Called By Auset

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When I was in grade school I attended a private Catholic school where every Friday we were required to attend chapel and say Mass. We were expected to kneel and recite the Lord’s Prayer, and sing the appropriate hymns in observance of various Saint’s feast days. I was utterly offended at being required to kneel to a god I regarded as foreign, and recite a prayer that rang hollow in my heart.

At ten years of age I was already secretly consecrated to Auset, Mother Isis, so it was to Her I fervently prayed when the time came to kneel and parrot the words of the Lord’s Prayer after Father Treat. I remember a gilt icon of the Madonna shining above a rack of glittering candles, and silently, deep down in my heart of hearts, I said to Isis: “When it looks like I am praying to her, I am really praying to YOU!”

One morning after Mass was concluded, Father Treat saw me lighting a candle in front of the Madonna, and he said, “Oh, you are praying to our Lady?” “No”, I replied, “I am praying to Isis”. Father Treat called my mother that very morning and told her what I had said, expressing his outrage and concern, and when my mother came to pick me up at school I was confronted by her and Father Treat regarding my religious beliefs.

What could I say? I told both of them that the worship of Isis was far older than the religion of Jesus the Jew, that the magic and power of Isis was far more profound than the miracles performed by Christ, and, finally, that the Goddess had called me personally and answered my prayers directly. How had She called me?

The nectar of the ancient Faith of Isis (Whom the ancient Egyptians called Auset) is the one virtue that I have always found greatly lacking in many of the world’s current religions, and that is unconditional love; what every mother would recognize as the unfailing trait shared by most mothers. Mothers have a capacity that most fathers, and men in general, find wanting. They are able to love their children, simply love them, for all their imperfections and regardless of shortcomings.

Conditional grace is central to the major monotheistic religions. Belief in one doctrine. Absolute obedience to the core professions of the faith. Salvation is granted only to the worthy, those who accept the one deity and belief as expressed in authoritative scripture. Eternal punishment after death for those who do not.

The religion of Isis is very different in these regards. My personal experience of Mother Auset is that She, like all mothers, loves where others fall quite short. She does not condemn those who do not recognize Her divinity. She does not chastise souls for following their conscience in the place of doctrine or religious dogma. She requires no vows for those who call upon Her in need. She professes no wrath for those who follow other beliefs and yet wish to feel Her mercy.

Even those who challenge Her, those who hate Her, those who attack Her can in the same instant be embraced or saved by Her if they but cry out for Her help. She asks for nothing in return.

Those who serve Mother Isis recall the story of Her trials and sufferings as a single mother hiding in the marshes of Egypt from Her enemies. The Goddess, in Her most dire time of need, was persecuted by a haughty rich woman, who slammed her door in the Goddess’ face when Isis was begging for a place to hide Her infant son. It was a poor woman who invited Isis into her home to partake of what little she had to give.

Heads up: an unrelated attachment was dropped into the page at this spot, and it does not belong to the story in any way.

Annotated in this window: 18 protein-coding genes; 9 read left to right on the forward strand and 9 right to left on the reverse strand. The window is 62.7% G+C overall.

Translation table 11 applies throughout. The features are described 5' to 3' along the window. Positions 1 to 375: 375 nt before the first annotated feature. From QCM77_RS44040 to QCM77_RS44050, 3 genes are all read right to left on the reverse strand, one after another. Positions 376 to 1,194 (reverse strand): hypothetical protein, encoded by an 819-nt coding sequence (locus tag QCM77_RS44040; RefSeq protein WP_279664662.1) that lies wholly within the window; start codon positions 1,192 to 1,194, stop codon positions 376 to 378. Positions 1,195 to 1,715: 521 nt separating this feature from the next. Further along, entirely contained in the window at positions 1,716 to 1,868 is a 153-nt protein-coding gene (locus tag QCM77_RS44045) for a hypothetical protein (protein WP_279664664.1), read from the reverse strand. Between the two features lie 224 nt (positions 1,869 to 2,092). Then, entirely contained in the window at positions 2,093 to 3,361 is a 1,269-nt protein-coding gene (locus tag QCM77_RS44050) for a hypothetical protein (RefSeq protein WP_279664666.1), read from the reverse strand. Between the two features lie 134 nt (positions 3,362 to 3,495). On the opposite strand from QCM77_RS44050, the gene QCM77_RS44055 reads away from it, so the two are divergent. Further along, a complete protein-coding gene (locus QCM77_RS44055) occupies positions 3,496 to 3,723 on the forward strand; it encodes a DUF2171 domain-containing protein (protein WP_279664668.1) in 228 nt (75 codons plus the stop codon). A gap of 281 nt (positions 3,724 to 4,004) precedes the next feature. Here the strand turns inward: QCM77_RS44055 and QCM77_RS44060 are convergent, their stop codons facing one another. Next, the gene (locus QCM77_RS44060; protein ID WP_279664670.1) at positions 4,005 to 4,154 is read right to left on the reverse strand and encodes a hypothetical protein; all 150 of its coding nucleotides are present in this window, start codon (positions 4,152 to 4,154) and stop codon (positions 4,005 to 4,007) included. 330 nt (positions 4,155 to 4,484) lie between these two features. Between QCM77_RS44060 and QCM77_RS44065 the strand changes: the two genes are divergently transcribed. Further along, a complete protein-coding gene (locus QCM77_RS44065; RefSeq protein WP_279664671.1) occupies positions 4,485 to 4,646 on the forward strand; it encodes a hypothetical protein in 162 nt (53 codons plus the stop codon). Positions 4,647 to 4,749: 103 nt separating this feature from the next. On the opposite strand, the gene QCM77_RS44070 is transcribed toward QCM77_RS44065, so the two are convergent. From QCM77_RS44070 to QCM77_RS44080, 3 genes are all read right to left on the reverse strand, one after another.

The guardian scorpions of the Goddess were outraged at the behavior of the wealthy woman, and decided to punish her by stinging her baby son to death. When Isis heard of this retribution, She cried out, “I cannot allow the innocent to die because of me”, and the Goddess used Her magic to cure the afflicted child.

This ancient story reveals the heart of the Isian Mysteries, which are quite less mysterious than they may outwardly appear. The truth of the Divine Mother is that Her grace, Her salvation, Her love is entirely unconditional. What She expresses to those who choose to follow Her is the necessity of altruistic love and the example of a mother’s unblemished mercy for all Her children.

The Goddess does not subtract, She adds. The Goddess does not turn away, She embraces. The Goddess does not govern through fate or doctrine, She and She alone alters fate and cuts through the delusion of power that is the leash of dogma. Isis rises above the conditions set by other deities, receiving all souls into Her care regardless of creed, gender, race or belief.

What Isis inspires is not religious fervor, fanaticism or control, but the freedom that only limitless love, true love…a mother’s love can give. This is the message that Mother Isis gave to me when I was six-years-old and first came to know Her.

It is often a difficult message to live or embody, because I, like all children, am rash, egoistic, imperfect and brimming with conflicting emotions. However, what Isis has in abundance is patience. She sees through our faults and cherishes us for the Soul we all possess.

I am Auset Great of Enchantments,
Within whose body the immortal Gods dwell,
Within whose womb the seed of the universe
Did spring.

There is nothing that exists that I have not
Touched with the grace of my fingertips,
Nor a heart that beats without having felt
My divine breath.

My image is that of Eternity,
My body the thread of the Everlasting.
The gods of all nations know me,
The Threefold Creator invokes me,
I am higher than the governors of the Earth,
And over the starry firmament from which
I have descended.

I am Auset Great of Enchantments,
Whose feet are planted in the Stars,
Whose never ending grace existed before
Time and creation existed.
I endure, and I am before the beginning,
And after the end.

All text copyright © 2015 Rev. Ptahmassu Nofra-Uaa

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